I am writing to you today in support of the motion to immediately remove the statue of Edward Cornwallis, to place it in temporary storage, while broader dialogue is undertaken with both the Assembly of Mi'kmaq Chiefs of Nova Scotia, and with the citizens of HRM.
On December 8, 2015, Halifax Regional Council unanimously adopted a statement of reconciliation, committing to "a new equal partnership with Aboriginal people in Canada; one based on truth, dignity, and mutual respect."
Indeed, Reconciliation is impossible without truth, even when those truths are difficult to face. There are some simple facts about our history that we need to acknowledge. For starters, that the Mi'kmaq were here, in this place, Kjipuktuk, for millennia before Cornwallis arrived. As the Mi'kmaq Chiefs wrote to Cornwallis in September, 1749:
"The place where you are, the place where you live, the place where you are building a fortification, the place where you want now to establish yourself, the place of which you want to make yourself the absolute master, this place belongs to me. I come out of this earth like a blade of grass, me, the Indian, I have been born there the son [and] from father to son. This place is my land, I swear it. It is God who has given me this land to be my homeland forever."
We also need to acknowledge that the founding of Halifax, without the consent of the Mi'kmaq, and in breach of the Treaties, provoked a six year war, with many casualties on both sides. And that the scalping proclamation was intended, in the words of Cornwallis himself to "destroy the savage commonly known as Micmac" and to "root the Micmac out of the peninsula", their homeland "decisively and forever".
Unfortunately, many of us did not learn that history in school, and you would not learn it from visiting the Statue of Edward Cornwallis today, where his career is presented largely as one of unmitigated success.
If we are to achieve reconciliation, we must begin to acknowledge and educate people about those basic facts. For that reason, I think a process of broader public engagement and education is important.
But Statements of Reconciliation are also meaningless without action,
The Mi'kmaq have sought justice and recognition of their rights since Cornwallis first arrived in this Harbour. There have been better periods in the relationship, such as the signing of the Treaty of 1761 at Governor's Farm (now the Courthosue on Spring Garden) with a ceremonial burying of the hatchet. And there have been darker period, the period after the founding of Halifax being among the worst.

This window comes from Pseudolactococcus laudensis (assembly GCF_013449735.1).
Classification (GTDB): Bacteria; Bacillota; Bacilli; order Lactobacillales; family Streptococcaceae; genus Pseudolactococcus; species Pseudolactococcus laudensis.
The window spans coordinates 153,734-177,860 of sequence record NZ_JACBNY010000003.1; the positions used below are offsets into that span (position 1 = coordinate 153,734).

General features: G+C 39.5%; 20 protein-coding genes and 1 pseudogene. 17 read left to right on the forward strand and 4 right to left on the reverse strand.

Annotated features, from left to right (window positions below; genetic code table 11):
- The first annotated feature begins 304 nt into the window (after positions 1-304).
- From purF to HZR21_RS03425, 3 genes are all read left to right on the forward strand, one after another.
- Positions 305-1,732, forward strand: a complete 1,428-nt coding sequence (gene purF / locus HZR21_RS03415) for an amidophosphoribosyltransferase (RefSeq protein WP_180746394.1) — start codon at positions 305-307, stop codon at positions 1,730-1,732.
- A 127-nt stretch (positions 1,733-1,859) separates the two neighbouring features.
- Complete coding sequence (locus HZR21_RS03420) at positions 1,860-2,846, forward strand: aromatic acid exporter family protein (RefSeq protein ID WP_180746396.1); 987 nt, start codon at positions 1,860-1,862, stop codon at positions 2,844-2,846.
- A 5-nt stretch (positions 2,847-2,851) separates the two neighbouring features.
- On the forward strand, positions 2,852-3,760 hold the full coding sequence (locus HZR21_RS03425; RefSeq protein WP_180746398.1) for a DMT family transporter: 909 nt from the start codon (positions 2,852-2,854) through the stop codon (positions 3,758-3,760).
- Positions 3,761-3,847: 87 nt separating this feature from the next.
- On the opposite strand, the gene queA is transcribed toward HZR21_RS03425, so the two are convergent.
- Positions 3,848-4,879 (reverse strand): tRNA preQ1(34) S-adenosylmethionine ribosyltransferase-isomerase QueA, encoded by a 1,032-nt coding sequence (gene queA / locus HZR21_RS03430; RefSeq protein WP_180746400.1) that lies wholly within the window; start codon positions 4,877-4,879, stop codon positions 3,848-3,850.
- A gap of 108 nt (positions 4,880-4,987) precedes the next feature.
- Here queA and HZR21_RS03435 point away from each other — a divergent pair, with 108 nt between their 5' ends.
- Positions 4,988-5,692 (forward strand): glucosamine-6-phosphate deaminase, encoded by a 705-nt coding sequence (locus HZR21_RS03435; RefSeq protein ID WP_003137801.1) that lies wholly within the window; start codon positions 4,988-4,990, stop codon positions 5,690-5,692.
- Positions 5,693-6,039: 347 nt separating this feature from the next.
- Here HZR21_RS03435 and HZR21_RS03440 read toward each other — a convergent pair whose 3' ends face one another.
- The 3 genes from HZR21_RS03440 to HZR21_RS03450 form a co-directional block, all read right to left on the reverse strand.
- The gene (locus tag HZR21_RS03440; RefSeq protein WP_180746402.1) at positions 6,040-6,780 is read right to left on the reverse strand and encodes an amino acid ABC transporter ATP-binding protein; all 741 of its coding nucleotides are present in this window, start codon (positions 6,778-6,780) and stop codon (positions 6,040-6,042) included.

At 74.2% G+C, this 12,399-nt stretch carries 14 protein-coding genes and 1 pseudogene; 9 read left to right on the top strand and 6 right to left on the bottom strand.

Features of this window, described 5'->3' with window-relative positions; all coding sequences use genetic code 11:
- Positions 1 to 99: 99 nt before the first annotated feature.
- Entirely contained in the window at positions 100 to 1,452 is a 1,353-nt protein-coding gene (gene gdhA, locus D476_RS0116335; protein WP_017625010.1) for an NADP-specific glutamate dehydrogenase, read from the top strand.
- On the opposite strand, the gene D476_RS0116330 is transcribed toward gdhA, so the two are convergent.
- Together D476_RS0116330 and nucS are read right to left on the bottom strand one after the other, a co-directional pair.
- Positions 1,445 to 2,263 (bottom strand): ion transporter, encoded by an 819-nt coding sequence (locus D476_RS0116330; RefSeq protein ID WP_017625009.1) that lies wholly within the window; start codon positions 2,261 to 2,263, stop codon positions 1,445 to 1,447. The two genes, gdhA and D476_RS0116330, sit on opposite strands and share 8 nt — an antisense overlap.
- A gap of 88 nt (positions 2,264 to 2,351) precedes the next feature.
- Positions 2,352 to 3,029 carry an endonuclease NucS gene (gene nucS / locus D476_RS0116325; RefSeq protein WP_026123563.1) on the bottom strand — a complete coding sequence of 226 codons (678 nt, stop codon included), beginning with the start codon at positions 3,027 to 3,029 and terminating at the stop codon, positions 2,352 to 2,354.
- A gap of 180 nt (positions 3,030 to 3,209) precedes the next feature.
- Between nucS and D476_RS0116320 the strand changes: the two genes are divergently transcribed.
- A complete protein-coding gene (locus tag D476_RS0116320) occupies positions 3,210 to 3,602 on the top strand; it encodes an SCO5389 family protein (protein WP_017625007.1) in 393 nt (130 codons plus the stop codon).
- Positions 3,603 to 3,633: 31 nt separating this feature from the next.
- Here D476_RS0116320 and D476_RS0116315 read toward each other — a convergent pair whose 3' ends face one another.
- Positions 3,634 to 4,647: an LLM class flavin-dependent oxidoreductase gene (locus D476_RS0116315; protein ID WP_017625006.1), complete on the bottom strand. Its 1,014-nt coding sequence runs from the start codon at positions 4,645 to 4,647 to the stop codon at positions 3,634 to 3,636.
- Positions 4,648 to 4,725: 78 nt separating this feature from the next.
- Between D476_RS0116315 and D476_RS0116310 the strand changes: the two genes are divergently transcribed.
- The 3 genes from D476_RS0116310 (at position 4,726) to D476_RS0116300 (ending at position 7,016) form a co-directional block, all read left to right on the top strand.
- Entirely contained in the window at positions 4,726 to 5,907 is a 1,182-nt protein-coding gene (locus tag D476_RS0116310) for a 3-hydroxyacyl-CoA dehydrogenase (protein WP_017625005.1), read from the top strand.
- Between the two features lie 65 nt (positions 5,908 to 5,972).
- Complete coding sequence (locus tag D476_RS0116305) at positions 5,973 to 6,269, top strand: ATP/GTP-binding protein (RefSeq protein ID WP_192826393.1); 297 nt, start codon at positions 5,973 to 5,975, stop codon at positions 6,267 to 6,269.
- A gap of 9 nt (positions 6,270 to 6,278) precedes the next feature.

It is true that we cannot change history. If Edward Cornwallis had sought the friendship and the consent of the Mi'kmaq before founding Halifax, our history might be very different today. We can't say for sure, and we can't change the past. What we can change is what aspects of the past we choose to celebrate, in a way that better reflects the relationships we want in the present.
What aspects of our history we celebrate say something about who we are, and the relationships we want to have. We need to acknowledge the difficult periods in our history in order to learn from them. Choosing to celebrate one of the worst periods in Mi'kmaq-British relations in Nova Scotia, while ignoring some of the moments of friendship and true treaty partnership, does not result in a balanced understanding of history, nor is not going to result in a relationship different than that which we have now.
We also cannot erase history. Like most, I want the full history of Cornwallis to be taught. We need to learn from our mistakes. But I do not think that a statue that honours him and celebrates his accomplishments while completely ignoring the terrible aspects of his legacy is teaching anyone anything of value.
If we want a better relationship with the Mi'kmaq, then we need to revisit the spirit of the Peace and Friendship Treaties that brought us together. We need to honour those ancestors who worked toward a better relationship, and not just those like Cornwallis, who said that "Treaties with the Indians are nothing, only force will prevail".
To improve that relationship, I think you need to take action, and honour the request of the Mi'kmaq to immediately remove the statue, and initiate a broader dialogue while we decide whether the statue can be placed in a more appropriate context, or whether it should be replaced entirely by something that better reflects our shared history.
As a father of two young children, both Mi'kmaw, I hope one day to be able to take them to what is now Cornwallis Park, and instead of a statue of a man who sought to exterminate their ancestors, to show them a monument that accurately honours and reflects our shared history (good and bad) and our shared aspirations.
I urge you to make history yourselves, and support this motion.
In Peace and Friendship,